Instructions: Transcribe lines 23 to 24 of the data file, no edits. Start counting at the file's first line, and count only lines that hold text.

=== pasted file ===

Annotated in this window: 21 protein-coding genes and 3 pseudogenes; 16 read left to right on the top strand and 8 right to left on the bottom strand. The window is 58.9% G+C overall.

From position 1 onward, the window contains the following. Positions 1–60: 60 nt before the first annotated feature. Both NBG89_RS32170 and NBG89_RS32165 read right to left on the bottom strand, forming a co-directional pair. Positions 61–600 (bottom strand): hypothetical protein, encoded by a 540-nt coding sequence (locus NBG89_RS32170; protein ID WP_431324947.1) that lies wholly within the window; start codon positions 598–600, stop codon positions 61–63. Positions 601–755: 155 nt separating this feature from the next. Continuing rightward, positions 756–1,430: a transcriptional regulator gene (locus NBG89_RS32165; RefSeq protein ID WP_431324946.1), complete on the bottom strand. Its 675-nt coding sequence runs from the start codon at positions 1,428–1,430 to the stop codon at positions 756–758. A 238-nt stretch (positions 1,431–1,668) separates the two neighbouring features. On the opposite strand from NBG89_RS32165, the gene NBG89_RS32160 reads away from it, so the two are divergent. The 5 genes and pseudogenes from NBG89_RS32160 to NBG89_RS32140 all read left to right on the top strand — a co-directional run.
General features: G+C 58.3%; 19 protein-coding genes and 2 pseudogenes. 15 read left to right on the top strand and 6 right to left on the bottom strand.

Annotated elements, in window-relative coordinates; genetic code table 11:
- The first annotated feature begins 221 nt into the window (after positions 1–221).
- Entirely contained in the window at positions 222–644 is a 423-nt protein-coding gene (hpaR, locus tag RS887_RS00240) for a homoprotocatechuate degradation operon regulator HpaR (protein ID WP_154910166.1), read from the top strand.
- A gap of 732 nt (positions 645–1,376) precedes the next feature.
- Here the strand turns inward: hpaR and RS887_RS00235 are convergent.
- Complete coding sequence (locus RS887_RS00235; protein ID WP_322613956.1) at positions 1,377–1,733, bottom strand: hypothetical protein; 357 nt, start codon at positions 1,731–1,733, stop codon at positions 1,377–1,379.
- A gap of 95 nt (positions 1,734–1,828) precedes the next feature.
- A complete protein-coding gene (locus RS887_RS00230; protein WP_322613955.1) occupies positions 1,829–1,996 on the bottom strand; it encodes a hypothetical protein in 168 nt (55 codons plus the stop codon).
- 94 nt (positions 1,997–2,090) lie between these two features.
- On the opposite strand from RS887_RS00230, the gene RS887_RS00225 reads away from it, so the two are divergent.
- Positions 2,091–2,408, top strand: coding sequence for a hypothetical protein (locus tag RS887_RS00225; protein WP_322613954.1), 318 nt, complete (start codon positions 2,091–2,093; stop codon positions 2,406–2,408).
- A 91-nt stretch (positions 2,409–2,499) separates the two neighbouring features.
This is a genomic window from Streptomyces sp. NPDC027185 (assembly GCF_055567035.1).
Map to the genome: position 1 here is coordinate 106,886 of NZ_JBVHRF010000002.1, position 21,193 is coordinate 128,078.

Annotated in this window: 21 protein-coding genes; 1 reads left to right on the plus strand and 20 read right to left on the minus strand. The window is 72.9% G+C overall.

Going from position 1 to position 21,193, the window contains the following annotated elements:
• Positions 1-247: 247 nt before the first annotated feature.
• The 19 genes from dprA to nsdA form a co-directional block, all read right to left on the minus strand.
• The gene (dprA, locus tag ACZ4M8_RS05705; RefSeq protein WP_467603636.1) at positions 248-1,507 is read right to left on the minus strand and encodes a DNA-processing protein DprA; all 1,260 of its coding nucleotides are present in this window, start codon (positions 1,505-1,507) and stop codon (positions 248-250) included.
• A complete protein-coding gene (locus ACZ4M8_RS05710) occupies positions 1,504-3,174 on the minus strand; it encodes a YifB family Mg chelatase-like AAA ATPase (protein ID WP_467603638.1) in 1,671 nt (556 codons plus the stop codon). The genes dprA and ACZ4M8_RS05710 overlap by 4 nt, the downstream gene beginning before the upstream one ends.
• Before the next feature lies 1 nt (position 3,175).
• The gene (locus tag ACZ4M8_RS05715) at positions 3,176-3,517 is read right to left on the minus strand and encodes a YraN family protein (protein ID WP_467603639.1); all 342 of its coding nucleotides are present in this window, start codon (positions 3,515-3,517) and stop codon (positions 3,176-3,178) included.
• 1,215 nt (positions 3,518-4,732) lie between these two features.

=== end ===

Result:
• A complete protein-coding gene (locus ACZ4M8_RS05710) occupies positions 1,504-3,174 on the minus strand; it encodes a YifB family Mg chelatase-like AAA ATPase (protein ID WP_467603638.1) in 1,671 nt (556 codons plus the stop codon). The genes dprA and ACZ4M8_RS05710 overlap by 4 nt, the downstream gene beginning before the upstream one ends.
• Before the next feature lies 1 nt (position 3,175).